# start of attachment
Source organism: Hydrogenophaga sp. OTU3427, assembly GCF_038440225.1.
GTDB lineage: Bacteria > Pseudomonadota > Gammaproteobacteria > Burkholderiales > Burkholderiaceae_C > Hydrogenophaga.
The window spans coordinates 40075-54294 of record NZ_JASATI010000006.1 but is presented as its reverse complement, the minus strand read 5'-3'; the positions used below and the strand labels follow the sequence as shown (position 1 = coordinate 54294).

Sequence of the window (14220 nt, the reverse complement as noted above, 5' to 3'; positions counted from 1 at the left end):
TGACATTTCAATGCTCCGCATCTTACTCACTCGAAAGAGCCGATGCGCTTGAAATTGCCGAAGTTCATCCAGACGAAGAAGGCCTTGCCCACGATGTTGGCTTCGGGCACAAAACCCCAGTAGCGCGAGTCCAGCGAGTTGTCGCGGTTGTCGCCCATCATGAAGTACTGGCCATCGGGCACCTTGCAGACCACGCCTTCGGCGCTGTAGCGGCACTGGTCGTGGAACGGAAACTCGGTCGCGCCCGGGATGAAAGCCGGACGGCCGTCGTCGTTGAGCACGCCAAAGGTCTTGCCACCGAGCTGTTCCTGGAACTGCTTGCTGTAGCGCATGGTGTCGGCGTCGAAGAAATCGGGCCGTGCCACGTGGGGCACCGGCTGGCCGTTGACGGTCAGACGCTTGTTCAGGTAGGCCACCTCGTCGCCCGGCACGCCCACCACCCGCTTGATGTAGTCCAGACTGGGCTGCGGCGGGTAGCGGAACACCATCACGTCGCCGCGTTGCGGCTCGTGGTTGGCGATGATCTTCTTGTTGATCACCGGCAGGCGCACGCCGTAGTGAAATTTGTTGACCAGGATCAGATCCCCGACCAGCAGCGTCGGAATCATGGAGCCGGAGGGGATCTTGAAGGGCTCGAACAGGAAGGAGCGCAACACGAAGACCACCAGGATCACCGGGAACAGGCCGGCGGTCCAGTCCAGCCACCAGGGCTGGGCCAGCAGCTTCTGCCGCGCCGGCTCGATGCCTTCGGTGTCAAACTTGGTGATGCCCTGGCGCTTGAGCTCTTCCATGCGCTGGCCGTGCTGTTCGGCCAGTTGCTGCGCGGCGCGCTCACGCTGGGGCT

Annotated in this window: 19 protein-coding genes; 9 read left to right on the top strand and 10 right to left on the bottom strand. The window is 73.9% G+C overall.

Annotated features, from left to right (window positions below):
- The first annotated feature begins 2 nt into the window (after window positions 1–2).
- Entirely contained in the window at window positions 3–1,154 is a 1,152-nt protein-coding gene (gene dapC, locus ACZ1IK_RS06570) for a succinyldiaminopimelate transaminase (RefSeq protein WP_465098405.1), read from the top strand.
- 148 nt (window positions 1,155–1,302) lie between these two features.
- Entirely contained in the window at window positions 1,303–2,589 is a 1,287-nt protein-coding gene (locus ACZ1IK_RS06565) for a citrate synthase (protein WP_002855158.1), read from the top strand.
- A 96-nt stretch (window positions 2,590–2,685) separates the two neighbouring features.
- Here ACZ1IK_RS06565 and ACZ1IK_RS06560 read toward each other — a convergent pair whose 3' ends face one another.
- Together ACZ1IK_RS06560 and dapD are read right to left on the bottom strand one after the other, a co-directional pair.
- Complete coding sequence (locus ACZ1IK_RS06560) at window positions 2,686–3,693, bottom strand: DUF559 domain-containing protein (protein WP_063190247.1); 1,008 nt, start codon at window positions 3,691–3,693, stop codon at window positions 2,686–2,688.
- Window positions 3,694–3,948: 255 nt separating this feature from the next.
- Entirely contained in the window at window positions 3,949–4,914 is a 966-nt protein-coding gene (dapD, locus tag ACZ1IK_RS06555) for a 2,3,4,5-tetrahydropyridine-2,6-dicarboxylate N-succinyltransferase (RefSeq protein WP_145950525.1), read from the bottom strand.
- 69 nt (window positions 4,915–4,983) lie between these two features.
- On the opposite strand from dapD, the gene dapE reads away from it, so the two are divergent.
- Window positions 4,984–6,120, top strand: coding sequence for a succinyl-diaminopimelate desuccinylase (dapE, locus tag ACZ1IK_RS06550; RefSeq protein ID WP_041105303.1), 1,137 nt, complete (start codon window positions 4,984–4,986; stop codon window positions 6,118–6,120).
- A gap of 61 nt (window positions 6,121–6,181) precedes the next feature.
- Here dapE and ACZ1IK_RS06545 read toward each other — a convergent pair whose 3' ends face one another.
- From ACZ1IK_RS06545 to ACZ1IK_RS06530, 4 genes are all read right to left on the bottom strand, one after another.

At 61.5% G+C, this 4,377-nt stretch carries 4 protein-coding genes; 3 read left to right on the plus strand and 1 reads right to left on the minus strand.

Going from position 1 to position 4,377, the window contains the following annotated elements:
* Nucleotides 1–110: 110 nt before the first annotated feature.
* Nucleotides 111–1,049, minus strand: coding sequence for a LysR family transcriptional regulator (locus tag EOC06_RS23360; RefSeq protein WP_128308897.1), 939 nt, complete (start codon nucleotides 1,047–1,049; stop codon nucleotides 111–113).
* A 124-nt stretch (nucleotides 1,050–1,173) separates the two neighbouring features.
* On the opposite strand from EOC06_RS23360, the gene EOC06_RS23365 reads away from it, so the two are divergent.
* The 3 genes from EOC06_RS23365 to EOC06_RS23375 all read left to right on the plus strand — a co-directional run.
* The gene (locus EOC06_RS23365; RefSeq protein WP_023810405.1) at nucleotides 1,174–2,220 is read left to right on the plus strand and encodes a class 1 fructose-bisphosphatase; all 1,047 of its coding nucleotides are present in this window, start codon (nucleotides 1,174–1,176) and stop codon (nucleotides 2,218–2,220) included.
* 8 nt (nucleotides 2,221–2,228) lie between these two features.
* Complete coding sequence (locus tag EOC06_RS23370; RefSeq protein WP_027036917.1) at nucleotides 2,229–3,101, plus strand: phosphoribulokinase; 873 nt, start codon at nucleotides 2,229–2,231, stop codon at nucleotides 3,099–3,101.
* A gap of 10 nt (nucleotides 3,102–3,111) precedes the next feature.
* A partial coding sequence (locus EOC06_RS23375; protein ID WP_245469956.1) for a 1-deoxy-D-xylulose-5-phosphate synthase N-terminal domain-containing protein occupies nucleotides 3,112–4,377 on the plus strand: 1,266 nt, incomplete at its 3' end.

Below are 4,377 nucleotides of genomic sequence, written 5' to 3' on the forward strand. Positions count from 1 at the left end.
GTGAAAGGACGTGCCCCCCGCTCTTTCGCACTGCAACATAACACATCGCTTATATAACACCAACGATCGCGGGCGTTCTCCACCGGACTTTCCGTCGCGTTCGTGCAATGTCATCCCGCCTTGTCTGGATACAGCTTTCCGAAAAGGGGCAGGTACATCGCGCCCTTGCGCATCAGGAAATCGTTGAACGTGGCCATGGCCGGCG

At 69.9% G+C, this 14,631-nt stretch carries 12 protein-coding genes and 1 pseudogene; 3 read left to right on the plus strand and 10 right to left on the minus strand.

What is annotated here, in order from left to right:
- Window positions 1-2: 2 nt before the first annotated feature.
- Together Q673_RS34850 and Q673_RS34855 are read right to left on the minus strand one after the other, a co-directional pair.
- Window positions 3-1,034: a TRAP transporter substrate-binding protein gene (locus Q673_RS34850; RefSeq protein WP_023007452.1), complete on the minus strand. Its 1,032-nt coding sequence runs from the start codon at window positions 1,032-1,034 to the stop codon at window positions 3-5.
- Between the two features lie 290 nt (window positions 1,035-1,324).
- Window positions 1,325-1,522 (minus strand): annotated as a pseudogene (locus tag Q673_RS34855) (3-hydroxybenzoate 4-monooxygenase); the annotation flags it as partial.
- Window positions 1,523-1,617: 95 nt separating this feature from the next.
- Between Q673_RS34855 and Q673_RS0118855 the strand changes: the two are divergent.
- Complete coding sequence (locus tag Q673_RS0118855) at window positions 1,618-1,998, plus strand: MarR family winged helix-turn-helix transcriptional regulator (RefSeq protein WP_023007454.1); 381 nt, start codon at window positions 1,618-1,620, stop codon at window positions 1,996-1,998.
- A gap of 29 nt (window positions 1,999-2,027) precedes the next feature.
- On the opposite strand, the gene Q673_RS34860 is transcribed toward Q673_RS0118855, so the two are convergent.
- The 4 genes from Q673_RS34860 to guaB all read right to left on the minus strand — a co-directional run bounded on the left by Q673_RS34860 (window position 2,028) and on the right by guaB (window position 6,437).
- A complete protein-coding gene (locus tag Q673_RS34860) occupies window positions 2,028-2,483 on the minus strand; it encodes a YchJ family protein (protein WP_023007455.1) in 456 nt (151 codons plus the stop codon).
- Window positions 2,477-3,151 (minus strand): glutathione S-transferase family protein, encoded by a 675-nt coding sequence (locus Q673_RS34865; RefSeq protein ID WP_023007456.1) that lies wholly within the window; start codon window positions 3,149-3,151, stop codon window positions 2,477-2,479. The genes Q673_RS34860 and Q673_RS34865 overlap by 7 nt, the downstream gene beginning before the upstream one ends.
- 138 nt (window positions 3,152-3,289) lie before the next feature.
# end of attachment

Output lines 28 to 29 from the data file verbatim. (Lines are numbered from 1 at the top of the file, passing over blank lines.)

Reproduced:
* A 124-nt stretch (nucleotides 1,050–1,173) separates the two neighbouring features.
* On the opposite strand from EOC06_RS23360, the gene EOC06_RS23365 reads away from it, so the two are divergent.